Justice in the Coalfields demonstrates how current labor law crippled the collective bargaining power of unions and weighed the scales of justice against working people. The documentary follows the United Mine Workers strike against the Pittston Coal Company and explores the strike’s social, cultural, and economic impact on coalfield communities.
When the contract between the UMWA and Pittston expired in February 1988, Pittston terminated the medical benefits of 1,500 pensioners, widows, and disabled miners. This violation of a long-standing social contract ignited a communitywide sense of outrage. Justice in the Coalfields documents the events that followed in southwestern Virgina, the heart of the strike and a right-to-work state.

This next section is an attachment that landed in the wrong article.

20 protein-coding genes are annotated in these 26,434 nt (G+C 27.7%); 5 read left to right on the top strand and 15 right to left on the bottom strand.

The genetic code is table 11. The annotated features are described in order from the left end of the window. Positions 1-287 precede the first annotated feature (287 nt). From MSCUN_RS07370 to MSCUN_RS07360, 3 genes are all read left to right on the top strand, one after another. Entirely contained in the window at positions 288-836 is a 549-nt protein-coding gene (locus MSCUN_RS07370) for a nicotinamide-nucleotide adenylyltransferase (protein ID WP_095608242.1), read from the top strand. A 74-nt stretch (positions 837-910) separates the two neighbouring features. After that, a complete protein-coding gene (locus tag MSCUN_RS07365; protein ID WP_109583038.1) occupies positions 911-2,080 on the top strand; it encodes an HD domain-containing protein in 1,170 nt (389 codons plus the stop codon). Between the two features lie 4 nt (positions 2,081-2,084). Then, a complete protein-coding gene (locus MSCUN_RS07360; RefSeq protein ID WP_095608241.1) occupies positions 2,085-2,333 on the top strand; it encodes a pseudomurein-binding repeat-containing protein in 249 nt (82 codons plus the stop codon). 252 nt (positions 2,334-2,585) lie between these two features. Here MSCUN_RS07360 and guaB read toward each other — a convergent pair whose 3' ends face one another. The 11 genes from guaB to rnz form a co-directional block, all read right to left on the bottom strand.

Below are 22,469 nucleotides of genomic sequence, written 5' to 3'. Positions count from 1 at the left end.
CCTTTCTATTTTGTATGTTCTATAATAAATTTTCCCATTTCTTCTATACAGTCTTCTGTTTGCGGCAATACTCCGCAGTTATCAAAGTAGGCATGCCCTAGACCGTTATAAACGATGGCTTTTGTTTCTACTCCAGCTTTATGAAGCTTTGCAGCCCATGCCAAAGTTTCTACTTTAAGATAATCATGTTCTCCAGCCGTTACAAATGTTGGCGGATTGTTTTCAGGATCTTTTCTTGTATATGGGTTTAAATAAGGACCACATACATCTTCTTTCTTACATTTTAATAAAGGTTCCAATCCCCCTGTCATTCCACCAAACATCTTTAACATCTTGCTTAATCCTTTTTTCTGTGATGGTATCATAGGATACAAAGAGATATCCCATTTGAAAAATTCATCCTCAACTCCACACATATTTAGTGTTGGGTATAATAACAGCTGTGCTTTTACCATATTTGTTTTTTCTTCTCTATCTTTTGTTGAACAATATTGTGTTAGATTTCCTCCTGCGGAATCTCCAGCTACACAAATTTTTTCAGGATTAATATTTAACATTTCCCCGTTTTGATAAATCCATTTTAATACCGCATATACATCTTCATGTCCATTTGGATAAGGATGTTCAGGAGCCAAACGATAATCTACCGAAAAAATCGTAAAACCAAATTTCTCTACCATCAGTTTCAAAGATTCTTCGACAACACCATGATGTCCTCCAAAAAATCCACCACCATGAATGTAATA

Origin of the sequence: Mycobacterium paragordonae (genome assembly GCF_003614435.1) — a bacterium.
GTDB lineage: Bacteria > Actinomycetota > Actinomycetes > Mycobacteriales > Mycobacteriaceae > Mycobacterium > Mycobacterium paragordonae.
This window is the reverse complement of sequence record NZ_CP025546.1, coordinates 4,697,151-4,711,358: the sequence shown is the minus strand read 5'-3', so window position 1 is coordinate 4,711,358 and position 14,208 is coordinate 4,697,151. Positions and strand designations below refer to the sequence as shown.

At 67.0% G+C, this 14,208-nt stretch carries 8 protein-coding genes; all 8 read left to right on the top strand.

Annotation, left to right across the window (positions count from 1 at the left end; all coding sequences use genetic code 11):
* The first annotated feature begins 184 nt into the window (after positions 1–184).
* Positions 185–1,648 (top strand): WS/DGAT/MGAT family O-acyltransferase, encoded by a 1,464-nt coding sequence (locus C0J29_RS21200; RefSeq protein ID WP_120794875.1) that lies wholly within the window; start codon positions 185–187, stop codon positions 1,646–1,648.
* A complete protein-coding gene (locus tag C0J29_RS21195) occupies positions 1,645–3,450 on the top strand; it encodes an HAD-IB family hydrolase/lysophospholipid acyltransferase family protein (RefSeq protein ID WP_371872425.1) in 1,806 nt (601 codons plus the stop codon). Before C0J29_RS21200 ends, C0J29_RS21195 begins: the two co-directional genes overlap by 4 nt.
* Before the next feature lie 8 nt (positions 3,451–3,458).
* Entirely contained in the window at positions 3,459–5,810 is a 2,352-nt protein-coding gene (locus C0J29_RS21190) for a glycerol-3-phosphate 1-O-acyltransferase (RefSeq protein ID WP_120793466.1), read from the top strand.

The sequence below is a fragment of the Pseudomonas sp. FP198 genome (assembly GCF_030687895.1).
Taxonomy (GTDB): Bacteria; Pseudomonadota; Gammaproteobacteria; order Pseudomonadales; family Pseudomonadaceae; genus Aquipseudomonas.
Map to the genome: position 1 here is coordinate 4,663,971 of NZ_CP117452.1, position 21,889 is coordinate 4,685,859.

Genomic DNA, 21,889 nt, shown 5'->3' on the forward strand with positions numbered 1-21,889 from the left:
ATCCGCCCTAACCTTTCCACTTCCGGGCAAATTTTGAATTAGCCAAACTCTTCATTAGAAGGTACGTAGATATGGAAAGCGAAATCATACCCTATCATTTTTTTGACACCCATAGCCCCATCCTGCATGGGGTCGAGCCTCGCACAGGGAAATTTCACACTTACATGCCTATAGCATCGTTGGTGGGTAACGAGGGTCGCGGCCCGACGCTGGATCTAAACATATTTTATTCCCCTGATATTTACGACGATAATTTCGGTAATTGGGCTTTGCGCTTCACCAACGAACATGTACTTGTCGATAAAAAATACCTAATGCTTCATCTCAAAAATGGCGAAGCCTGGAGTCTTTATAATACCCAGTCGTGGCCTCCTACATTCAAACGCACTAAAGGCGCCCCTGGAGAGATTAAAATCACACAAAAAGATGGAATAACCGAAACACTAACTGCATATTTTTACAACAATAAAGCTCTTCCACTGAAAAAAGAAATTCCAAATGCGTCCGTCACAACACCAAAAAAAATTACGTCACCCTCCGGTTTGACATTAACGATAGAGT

Hundreds of state troopers are seen escorting “replacement workers” through the picket lines. Union members, their families and friends are shown responding with mass civil disobedience resulting in more than 4,000 arrests. State and federal judges reacted with injunctions and fined the UMWA more than $64 million. These events are given context through conversations with the rank and file. Additional perspectives are provided by a federal judge, a public interest lawyer, the coal company president, and the public affairs director of the National Right to Work Committee.
- Anne Lewis Producer